Issawiya - The northern entrance leading to the East Jerusalem village of Issawiya is blocked with about a dozen security vehicles filled with paramilitary border police ready to invade the village where clashes between protesting Palestinians and Israeli security forces erupt on a daily basis.
It was here the recent summoning of a four-year-old Palestinian boy for questioning by the Israeli police for allegedly throwing stones has made international headlines.
The Israelis accuse the Palestinians of rioting and carrying out stoning attacks on Israeli cars and police, while the Palestinians say they are being subjected to collective and petty punishment with the security forces provoking the clashes.
NGO researchers and activists assert the daily raids and petty fines for minor issues are part of a plan by the Israeli authorities to push Palestinians out of Jerusalem to create a Jewish majority in the city so that it can remain united under Israeli control eternally – a plan they say has been emboldened by US President Donald Trump who has recognised Jerusalem as the Israeli capital despite this being contrary to international law.
From the large balcony of their apartment on a high rise-building, with sweeping views of the village around them and stretching all the way to Jericho, the Ardi* family watches developments with trepidation, saying a raid is imminent.
Ten-year-old Sundus* is afraid. She, together with her mother, siblings and several other family members, are visiting their family in Issawiya from the US, where they live, as part of their annual vacation back to their homeland.
They request anonymity as they are dependent on the Israeli border authorities for entering the country each year.
“I’m too scared to go outside because the police are in the street always and they are scary with their guns. I love coming to see my cousins but I feel safer back home in the US,” Sundus tells the African News Agency (ANA).
Several weeks ago a young man was shot dead at close range after Israeli security forces fired live ammunition at him, saying their lives were endangered after he threw firecrackers at them - despite the security force members being dressed in full protective riot gear.
During the daily clashes which have been going on for months, dozens of Palestinians have been arrested, beaten up, with some requiring hospitalisation, and shot at, Abu Hummus, a political activist in the village tells ANA.
"Very young children have not been immune from the bloody confrontations and their aftermath," says Abu Hummus.
Last week the family of Muhammad Elian, 4, received a summons from the Israeli police for the boy to be brought into an East Jerusalem police station for questioning on the grounds that he threw stones at police.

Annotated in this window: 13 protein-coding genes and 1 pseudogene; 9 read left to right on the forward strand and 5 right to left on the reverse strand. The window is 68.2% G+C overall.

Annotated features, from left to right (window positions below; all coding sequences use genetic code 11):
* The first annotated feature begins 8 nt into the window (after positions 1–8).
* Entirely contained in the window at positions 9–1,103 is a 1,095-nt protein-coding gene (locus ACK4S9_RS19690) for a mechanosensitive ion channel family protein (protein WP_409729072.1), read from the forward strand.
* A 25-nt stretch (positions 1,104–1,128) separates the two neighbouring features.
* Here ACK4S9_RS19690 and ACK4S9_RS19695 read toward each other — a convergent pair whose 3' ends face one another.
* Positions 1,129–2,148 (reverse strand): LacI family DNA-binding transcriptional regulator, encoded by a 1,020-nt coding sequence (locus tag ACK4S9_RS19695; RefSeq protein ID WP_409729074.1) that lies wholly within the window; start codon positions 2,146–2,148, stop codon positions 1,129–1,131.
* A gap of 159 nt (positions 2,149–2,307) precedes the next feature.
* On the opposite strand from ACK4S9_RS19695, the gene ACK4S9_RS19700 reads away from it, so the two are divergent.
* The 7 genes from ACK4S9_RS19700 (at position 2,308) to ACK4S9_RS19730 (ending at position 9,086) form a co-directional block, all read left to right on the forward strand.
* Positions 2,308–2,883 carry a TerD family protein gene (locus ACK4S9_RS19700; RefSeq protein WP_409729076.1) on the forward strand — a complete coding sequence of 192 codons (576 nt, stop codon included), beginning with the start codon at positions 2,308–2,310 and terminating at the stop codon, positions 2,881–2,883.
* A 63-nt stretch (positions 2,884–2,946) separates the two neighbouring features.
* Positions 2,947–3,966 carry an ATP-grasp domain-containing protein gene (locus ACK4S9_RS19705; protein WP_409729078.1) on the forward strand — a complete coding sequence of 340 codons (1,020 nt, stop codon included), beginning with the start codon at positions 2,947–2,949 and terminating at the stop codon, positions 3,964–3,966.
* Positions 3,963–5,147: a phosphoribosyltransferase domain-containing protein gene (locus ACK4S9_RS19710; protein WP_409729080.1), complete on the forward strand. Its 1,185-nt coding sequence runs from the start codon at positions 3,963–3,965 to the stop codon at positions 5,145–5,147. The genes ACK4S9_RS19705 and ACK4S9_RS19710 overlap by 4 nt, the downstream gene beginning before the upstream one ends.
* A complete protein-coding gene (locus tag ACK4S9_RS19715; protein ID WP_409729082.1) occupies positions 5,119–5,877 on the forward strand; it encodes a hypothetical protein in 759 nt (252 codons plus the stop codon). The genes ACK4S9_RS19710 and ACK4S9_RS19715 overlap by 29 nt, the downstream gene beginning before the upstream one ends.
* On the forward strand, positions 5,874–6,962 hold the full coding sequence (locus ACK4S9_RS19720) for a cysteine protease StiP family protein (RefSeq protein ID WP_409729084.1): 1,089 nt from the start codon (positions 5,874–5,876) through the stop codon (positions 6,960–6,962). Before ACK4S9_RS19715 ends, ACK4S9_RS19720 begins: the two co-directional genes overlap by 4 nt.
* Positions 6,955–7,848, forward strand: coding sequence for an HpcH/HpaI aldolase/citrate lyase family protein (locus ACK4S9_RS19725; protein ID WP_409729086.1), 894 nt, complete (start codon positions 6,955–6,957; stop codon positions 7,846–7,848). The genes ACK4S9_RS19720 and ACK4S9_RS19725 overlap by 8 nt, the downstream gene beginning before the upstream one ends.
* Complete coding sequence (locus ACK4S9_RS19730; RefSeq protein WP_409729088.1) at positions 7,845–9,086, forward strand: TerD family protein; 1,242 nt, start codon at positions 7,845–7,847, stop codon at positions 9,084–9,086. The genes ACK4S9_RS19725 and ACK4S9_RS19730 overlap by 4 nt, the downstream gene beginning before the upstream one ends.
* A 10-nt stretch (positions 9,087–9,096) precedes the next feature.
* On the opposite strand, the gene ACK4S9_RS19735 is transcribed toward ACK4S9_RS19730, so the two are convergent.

The incident turned into a PR nightmare for the police when the family, together with a group of villagers, accompanied by journalists and television cameras, arrived at the police station with the youngster.
An embarrassed police officer, facing a barrage of questions, denied that the crying boy was wanted despite the family being in possession of the summons. Furthermore, despite the denials, a second Palestinian child from Issaiawya, Qais Firas Obaid, 6, was summoned for interrogation by the police less than 24 hours later.
The Issawiya children were relatively lucky in that they survived the police summons and the stone-throwing clashes physically unscathed.
Ten-year-old Abdel Rahman Shteiwi, from Kafr Qaddoum village in the northern Israeli-occupied Palestinian West Bank, was not so lucky. He was shot in the head with an exploding bullet last month by Israeli soldiers after clashes - between young Palestinian men and Israeli soldiers over the expropriation of village land for the nearby Israeli settlement - had already subsided.
He recently pulled out of a coma but will most likely be brain damaged for life.
Meanwhile, the summoning of the Issawiya children has been slammed by Israeli rights group B’Tselem which said this was part of “an inseparable part of Israel’s policy in East Jerusalem pursued with the objective of securing a demographic majority for Jews in the city.”
“This goal is pursued in part by devoting resources and efforts to making life in the city unbearable for Palestinians, so that they will leave, ostensibly of their own will,” said B’Tselem.
Aviv Tatarsky, a researcher with the Israeli organisation Ir Amim, further challenges the assertions that the Palestinians have started the clashes leading to the daily raids.
He says any stone attacks on Israeli cars or security forces would have made headlines in the Israeli media immediately.
“The campaign against Issawiya signals a new stage in Israel’s oppressive policies in East Jerusalem, and is part of the overall change in Israeli policy toward the Palestinians with the backing of the Trump administration.”
“Israel is pouring hundreds of millions of shekels into projects that will take over large parts of the Old City (in Jerusalem) and its surrounding neighborhoods, while fragmenting Palestinian territory and jeopardising the Palestinian population,” adds Tatarsky.